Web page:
Teens say they want to help build herd immunity & stay as safe as possible
By Jo Mathis/AAPS District News Editor
On his 16th birthday, Lucius Webster spent his 16th birthday opening a new Fender guitar, enjoying shrimp carbonara. And happily getting a shot in his arm.
“I got my shot today because I wanted to protect people around me and be as safe as possible,” he said.
The Huron High School cafeteria was the setting for the Pfizer COVID vaccine clinic April 29. Co-sponsored with the Washtenaw County Health Department, 14 AAPS school nurses were positioned at tables and other stations throughout the cafeteria to ensure a smooth, expedient process of administering about 200 vaccines.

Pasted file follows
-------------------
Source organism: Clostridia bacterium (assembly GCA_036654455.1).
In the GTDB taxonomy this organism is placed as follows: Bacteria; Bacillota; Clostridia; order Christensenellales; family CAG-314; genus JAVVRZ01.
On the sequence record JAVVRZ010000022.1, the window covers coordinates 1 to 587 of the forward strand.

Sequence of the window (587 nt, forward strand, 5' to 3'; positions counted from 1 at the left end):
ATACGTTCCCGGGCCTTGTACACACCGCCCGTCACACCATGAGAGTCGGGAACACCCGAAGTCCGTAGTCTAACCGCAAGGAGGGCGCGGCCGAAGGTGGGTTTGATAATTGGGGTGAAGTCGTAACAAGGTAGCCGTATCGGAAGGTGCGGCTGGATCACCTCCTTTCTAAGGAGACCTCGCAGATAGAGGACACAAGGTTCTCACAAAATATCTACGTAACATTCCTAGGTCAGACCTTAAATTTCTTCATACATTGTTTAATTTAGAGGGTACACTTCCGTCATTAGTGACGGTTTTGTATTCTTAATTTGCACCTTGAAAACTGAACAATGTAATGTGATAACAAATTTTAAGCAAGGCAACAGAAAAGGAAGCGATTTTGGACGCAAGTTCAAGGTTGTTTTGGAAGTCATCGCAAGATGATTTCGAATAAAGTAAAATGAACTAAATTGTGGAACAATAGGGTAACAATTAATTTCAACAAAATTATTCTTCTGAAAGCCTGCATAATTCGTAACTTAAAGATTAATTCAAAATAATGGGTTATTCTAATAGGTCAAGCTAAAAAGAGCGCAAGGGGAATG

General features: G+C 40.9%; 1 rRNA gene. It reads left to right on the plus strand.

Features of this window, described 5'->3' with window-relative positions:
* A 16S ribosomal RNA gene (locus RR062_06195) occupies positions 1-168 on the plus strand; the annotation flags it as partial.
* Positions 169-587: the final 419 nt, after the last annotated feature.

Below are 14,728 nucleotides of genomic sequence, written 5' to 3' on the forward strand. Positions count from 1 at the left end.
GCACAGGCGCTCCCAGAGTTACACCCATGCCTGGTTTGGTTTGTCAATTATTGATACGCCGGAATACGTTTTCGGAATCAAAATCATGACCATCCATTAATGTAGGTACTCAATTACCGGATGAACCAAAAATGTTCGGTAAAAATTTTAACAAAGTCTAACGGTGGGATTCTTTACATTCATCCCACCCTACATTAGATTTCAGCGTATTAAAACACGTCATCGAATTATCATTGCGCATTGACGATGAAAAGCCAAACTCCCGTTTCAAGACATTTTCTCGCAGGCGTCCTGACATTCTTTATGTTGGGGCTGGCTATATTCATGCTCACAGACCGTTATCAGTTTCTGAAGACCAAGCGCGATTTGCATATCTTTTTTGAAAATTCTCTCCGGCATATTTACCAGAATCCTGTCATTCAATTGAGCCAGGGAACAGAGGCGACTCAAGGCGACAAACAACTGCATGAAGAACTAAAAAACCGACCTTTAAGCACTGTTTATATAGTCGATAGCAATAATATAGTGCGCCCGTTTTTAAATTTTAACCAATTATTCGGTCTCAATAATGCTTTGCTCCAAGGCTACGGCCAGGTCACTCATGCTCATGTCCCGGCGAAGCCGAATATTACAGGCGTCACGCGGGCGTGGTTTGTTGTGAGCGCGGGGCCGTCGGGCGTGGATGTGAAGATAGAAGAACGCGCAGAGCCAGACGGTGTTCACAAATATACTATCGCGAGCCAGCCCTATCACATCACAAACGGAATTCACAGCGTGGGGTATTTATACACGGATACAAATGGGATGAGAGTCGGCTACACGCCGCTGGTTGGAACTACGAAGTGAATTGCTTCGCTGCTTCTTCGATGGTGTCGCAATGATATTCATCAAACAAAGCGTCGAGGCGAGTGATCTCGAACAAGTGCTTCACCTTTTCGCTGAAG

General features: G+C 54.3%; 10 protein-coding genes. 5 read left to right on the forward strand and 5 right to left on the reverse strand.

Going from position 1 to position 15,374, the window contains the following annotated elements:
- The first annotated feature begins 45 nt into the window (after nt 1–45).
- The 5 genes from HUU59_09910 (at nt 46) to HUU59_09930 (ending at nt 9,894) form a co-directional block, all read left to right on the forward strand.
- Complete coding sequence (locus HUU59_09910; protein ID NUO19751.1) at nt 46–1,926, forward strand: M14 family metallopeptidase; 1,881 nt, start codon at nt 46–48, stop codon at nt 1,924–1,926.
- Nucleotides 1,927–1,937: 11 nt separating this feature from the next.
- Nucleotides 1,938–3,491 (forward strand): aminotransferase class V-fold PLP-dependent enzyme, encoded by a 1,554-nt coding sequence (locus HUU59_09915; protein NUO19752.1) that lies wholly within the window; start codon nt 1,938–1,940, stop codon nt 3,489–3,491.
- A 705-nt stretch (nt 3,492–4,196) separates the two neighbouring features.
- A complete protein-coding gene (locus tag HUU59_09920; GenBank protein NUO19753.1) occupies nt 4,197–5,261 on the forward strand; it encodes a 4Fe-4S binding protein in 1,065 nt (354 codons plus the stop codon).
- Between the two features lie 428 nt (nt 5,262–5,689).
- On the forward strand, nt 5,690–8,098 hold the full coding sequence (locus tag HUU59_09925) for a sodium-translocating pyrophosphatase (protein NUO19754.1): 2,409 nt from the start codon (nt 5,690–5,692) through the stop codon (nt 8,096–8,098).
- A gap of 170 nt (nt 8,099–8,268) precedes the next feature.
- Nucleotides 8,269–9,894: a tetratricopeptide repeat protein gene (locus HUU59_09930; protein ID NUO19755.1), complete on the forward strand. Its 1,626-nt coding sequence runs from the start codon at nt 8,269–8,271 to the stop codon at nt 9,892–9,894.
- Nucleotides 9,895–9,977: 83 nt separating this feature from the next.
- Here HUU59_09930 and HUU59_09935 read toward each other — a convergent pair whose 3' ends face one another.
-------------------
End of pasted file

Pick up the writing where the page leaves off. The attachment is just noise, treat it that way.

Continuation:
“I’m excited because this is going to make our community healthier and safer,” said Ann Burdick, Huron’s school nurse. “It’s going to make that person healthier by protecting their health, and it’s going to make it safer for everyone else.”
“I wanted to come today because I know that we have to get a certain number of people vaccinated to get the infection rate for COVID 19 lower,” said Skyline junior Bradley Lorenz. “I know that I’m a single individual person but I know that even a single person can contribute to the number of people who are getting vaccinated and can make this thing go away. Because it’s been a hard year for me and for everybody else.”
The district was happy to provide a convenient opportunity for AAPS students 16 and older, families, staff and the community to get vaccinated, said Jenna Bacolor, executive director of AAPS’ community division.
“It was wonderful to see so many AAPS students and parents take advantage of this vaccine clinic,” she said. “Our AAPS school nurses and health specialists provided most of the staffing for this Washtenaw County Health Department vaccine clinic.”